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Wednesday, May 11, 2011

"Hey, she said she was 18!"

North Texas attorney Richard Gladden is trying to get the statutory rape law repealed. His argument is that if an adult didn't know that the juvenile was under-aged, then it shouldn't be a crime for him to have consensual sex with that juvenile. The stories told by the reporter are very compelling*. Innocent servicemen, preyed upon by sexually-advanced teens with women's bodies who claim to be full adults. Their lives ruined by felony convictions and lifetime sex offender registration.

They showed some pictures of girls with developed figures and their faces blurred out, as evidence that you just can't tell. How were these men --properly the victims themselves-- to know that these little seductresses weren't adults?

Hey, I know that the average age of the onset of puberty has dropped remarkably in the last 100 years or so, but this sounds the same as those morons who whine, "How can you even tell if she wanted it? I mean, I was getting mixed signals from that bus driver..." The fact is, if you're grown up enough to have consensual sex, then you need to be grown up enough to know who you're potentially making a baby with, or trading your next infection with.


If you can't tell that this kid isn't 18, you're not doing any kind of due diligence between your ears.

The funny thing is, I think that we've got too many felonies, and I think that it's pretty dumb that there's no graduation between "illegal, but not a felony," and "wholesale felony."

Just this month, I had to turn down a complainant's case of Sexual Assault Of A Child, which the victim's mother had brought to me. It seems that her kid, at 15, was having sex with an actor who was 18. Sexual Assault, right? Well, Texas Penal Code provides an affirmative defense if the actor is not greater than 3 years older than the victim. In this case, the actor was 2 years and 9 months older than the complainant's kid. Had the kid been 4 months younger, then I would have had a third degree felony case to deal with. Just 100 days one way or the other made the difference between a felony and no crime at all in this state. Can't we graduate it a little bit, like Theft and Criminal Mischief?

What bugs me about this is that, should Counselor Gladden's proposed legal change be made, every dadgummed pedophile with a van, a bag of candy, and a map to the parks and elementary school bus routes in the state is going to claim "Hey, I didn't know! She said she was taking classes at State U when I complimented her tricycle and offered her some Jesus Juice!"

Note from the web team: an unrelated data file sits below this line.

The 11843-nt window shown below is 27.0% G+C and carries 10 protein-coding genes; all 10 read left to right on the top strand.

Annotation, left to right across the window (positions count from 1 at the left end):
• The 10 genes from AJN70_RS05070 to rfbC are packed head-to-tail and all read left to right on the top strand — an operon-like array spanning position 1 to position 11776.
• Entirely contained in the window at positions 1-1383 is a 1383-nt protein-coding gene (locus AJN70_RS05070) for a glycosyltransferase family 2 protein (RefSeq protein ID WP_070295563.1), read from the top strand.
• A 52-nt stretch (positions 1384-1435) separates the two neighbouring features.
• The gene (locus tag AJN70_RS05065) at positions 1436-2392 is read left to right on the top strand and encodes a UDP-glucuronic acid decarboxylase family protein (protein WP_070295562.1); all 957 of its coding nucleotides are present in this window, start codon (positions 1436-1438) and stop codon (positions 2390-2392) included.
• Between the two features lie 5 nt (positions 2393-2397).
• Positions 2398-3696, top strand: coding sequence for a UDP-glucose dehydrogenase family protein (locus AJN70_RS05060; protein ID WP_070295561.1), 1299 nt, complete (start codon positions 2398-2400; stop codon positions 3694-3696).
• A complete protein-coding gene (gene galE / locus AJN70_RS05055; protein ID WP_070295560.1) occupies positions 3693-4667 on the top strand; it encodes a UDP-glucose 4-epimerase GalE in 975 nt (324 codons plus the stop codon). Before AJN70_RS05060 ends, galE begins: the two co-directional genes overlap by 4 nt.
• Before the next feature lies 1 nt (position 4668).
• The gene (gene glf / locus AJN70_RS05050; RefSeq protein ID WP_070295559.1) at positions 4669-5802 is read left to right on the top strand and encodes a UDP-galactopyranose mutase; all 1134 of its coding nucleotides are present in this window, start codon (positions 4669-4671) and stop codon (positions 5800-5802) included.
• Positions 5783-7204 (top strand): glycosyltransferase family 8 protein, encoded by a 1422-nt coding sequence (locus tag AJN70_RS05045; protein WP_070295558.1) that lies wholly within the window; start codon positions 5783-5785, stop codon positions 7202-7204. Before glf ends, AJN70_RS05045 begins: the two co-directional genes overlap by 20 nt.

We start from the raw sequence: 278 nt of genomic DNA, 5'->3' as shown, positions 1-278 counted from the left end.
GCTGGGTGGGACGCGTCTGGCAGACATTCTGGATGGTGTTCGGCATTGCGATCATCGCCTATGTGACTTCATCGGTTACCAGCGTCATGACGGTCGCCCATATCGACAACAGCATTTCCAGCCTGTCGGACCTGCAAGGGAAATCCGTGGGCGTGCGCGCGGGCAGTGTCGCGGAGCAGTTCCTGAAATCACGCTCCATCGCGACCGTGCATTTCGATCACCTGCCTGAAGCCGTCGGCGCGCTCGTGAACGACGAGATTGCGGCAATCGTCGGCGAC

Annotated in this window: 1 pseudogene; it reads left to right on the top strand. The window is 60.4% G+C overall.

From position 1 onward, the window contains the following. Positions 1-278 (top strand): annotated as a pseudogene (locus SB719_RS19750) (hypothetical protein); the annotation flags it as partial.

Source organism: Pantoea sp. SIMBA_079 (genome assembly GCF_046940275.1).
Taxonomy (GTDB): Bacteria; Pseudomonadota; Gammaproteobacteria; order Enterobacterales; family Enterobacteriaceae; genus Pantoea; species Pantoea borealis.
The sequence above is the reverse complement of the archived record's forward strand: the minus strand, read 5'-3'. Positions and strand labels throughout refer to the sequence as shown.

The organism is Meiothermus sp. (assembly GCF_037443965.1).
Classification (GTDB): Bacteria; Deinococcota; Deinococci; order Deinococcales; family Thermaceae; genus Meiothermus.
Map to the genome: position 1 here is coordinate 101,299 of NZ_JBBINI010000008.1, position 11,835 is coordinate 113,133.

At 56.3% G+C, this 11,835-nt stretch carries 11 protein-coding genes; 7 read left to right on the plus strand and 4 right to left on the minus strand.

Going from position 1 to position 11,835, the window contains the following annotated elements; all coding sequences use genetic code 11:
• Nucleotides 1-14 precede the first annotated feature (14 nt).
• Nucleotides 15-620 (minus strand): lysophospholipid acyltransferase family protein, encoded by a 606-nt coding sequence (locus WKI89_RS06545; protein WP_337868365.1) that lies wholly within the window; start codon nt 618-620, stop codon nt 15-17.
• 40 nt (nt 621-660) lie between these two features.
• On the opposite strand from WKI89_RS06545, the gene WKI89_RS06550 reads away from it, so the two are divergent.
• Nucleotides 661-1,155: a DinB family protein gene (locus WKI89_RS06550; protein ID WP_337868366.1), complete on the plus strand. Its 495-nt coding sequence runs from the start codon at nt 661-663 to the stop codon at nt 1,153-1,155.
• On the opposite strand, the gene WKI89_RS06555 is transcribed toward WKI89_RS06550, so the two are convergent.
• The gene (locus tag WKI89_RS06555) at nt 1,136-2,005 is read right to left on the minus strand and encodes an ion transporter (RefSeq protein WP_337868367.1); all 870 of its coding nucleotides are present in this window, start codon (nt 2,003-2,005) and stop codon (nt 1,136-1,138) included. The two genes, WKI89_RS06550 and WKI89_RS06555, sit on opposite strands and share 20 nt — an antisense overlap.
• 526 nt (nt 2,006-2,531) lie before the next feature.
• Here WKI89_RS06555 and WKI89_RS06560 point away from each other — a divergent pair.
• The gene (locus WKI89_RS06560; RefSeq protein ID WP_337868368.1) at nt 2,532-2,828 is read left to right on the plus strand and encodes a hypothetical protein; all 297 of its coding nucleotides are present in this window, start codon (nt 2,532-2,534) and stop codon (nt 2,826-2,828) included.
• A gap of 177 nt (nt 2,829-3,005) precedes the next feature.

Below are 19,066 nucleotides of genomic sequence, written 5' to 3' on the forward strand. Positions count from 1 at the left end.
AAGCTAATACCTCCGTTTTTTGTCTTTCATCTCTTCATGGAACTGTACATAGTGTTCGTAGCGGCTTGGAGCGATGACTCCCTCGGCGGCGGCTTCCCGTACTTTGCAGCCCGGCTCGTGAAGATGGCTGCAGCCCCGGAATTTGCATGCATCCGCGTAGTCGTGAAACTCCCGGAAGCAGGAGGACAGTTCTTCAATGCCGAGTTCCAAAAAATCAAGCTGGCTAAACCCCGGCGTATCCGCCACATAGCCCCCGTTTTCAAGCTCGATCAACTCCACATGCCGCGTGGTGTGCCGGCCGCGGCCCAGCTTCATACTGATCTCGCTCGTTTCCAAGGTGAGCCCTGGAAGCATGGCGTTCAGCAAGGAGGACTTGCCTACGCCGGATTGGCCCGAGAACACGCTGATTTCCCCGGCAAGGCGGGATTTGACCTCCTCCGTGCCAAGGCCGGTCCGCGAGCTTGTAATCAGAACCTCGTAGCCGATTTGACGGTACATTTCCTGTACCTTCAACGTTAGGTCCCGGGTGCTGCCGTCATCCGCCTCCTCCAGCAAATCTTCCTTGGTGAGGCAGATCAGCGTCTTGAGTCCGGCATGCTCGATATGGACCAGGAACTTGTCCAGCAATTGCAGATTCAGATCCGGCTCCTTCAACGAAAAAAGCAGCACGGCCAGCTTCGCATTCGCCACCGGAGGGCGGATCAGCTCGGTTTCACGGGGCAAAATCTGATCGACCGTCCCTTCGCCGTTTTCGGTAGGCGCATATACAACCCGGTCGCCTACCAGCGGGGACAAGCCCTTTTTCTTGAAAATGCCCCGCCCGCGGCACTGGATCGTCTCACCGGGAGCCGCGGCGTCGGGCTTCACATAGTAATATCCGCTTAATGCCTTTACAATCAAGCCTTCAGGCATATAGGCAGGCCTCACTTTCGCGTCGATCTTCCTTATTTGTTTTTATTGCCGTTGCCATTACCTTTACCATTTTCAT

________________________

*You've got to laugh at the graphic, though. When they mention that the Marine was arrested with the girl in Yuma, AZ, the screen filled with a map showing the location of Yuma. Not that this had any real bearing on the story. They just thought that you might want to know where Yuma was, apparently.

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9 Comments:

At Wednesday, May 11, 2011 6:15:00 PM, Blogger Suz said...

Tricky one there. Not all sex offences are predatory. Lumping the offenders all together and tagging them for life, has the potential to trivialize the whole registry. The point of the "sex offender" label is not to merely shame your average, garden-variety sleazebag, but to protect us from true predators. Since the difference is very real, yes it should be codified.

 
At Wednesday, May 11, 2011 7:50:00 PM, Blogger Sabra said...

Yeah. By the time I was 11, everyone thought I was 16. By the time I was 13, I could have bought beer without anyone wanting to see my ID. Not that I was going around hitting on grown men, but "She looked older!" isn't a defense.

Children are children and adults are adults, and one reason we don't allow children to do the things we allow adults to do is because they're not capable of the same level of reasoning. That includes making proper consent for sex.

Not to mention the fact that if a 13-year-old is making sexual advances toward a grown man, the chances are very good she is already a victim of sexual abuse (what the hell happened to precocious sexual knowledge being considered a red flag for abuse?).

I'll agree with you, though, that there should be some gradation of crime involved.

 
At Thursday, May 12, 2011 7:28:00 AM, Anonymous PhillipC said...